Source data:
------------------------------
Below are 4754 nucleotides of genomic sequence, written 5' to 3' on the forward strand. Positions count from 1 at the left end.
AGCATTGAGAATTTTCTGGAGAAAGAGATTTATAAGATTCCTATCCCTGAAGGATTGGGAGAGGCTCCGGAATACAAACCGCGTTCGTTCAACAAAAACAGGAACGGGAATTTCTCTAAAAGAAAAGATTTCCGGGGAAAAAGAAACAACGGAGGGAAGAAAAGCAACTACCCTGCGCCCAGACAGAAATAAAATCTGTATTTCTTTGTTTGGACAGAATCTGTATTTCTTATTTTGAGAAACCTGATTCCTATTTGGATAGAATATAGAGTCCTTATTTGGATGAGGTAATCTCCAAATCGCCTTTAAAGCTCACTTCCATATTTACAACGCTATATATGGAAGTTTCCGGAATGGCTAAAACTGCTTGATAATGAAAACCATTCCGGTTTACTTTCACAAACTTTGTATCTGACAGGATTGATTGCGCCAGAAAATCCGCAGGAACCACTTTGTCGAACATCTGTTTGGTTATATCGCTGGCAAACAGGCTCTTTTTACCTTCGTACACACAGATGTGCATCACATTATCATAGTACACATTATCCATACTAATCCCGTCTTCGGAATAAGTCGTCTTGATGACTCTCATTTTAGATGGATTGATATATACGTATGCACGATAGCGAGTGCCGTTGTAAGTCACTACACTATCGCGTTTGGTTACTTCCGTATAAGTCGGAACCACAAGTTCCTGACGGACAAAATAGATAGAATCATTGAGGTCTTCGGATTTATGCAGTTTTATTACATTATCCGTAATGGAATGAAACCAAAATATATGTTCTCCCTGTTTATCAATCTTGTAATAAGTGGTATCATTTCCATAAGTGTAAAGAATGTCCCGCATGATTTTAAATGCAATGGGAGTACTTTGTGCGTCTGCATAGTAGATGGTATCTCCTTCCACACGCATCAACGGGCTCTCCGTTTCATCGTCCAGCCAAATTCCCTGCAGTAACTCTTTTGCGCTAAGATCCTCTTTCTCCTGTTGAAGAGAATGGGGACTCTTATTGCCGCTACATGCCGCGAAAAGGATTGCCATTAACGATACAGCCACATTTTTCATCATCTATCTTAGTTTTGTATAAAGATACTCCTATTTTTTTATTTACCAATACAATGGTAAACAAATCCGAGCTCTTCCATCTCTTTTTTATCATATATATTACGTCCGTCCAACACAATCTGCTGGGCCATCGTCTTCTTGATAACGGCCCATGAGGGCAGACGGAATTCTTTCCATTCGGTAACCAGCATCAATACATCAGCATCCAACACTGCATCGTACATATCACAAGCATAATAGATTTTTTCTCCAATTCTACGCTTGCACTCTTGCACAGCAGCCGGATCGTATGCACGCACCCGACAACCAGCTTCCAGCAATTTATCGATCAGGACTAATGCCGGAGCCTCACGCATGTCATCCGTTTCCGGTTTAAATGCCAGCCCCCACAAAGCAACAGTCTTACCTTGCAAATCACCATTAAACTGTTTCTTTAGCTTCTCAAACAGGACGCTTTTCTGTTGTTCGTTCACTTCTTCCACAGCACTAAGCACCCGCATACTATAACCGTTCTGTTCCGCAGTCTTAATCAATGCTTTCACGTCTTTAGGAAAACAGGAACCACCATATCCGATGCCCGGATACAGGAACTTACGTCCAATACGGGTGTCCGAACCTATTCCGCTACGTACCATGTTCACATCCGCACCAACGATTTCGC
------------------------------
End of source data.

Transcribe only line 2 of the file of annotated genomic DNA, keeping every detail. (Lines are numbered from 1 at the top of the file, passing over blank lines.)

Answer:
AGCATTGAGAATTTTCTGGAGAAAGAGATTTATAAGATTCCTATCCCTGAAGGATTGGGAGAGGCTCCGGAATACAAACCGCGTTCGTTCAACAAAAACAGGAACGGGAATTTCTCTAAAAGAAAAGATTTCCGGGGAAAAAGAAACAACGGAGGGAAGAAAAGCAACTACCCTGCGCCCAGACAGAAATAAAATCTGTATTTCTTTGTTTGGACAGAATCTGTATTTCTTATTTTGAGAAACCTGATTCCTATTTGGATAGAATATAGAGTCCTTATTTGGATGAGGTAATCTCCAAATCGCCTTTAAAGCTCACTTCCATATTTACAACGCTATATATGGAAGTTTCCGGAATGGCTAAAACTGCTTGATAATGAAAACCATTCCGGTTTACTTTCACAAACTTTGTATCTGACAGGATTGATTGCGCCAGAAAATCCGCAGGAACCACTTTGTCGAACATCTGTTTGGTTATATCGCTGGCAAACAGGCTCTTTTTACCTTCGTACACACAGATGTGCATCACATTATCATAGTACACATTATCCATACTAATCCCGTCTTCGGAATAAGTCGTCTTGATGACTCTCATTTTAGATGGATTGATATATACGTATGCACGATAGCGAGTGCCGTTGTAAGTCACTACACTATCGCGTTTGGTTACTTCCGTATAAGTCGGAACCACAAGTTCCTGACGGACAAAATAGATAGAATCATTGAGGTCTTCGGATTTATGCAGTTTTATTACATTATCCGTAATGGAATGAAACCAAAATATATGTTCTCCCTGTTTATCAATCTTGTAATAAGTGGTATCATTTCCATAAGTGTAAAGAATGTCCCGCATGATTTTAAATGCAATGGGAGTACTTTGTGCGTCTGCATAGTAGATGGTATCTCCTTCCACACGCATCAACGGGCTCTCCGTTTCATCGTCCAGCCAAATTCCCTGCAGTAACTCTTTTGCGCTAAGATCCTCTTTCTCCTGTTGAAGAGAATGGGGACTCTTATTGCCGCTACATGCCGCGAAAAGGATTGCCATTAACGATACAGCCACATTTTTCATCATCTATCTTAGTTTTGTATAAAGATACTCCTATTTTTTTATTTACCAATACAATGGTAAACAAATCCGAGCTCTTCCATCTCTTTTTTATCATATATATTACGTCCGTCCAACACAATCTGCTGGGCCATCGTCTTCTTGATAACGGCCCATGAGGGCAGACGGAATTCTTTCCATTCGGTAACCAGCATCAATACATCAGCATCCAACACTGCATCGTACATATCACAAGCATAATAGATTTTTTCTCCAATTCTACGCTTGCACTCTTGCACAGCAGCCGGATCGTATGCACGCACCCGACAACCAGCTTCCAGCAATTTATCGATCAGGACTAATGCCGGAGCCTCACGCATGTCATCCGTTTCCGGTTTAAATGCCAGCCCCCACAAAGCAACAGTCTTACCTTGCAAATCACCATTAAACTGTTTCTTTAGCTTCTCAAACAGGACGCTTTTCTGTTGTTCGTTCACTTCTTCCACAGCACTAAGCACCCGCATACTATAACCGTTCTGTTCCGCAGTCTTAATCAATGCTTTCACGTCTTTAGGAAAACAGGAACCACCATATCCGATGCCCGGATACAGGAACTTACGTCCAATACGGGTGTCCGAACCTATTCCGCTACGTACCATGTTCACATCCGCACCAACGATTTCGC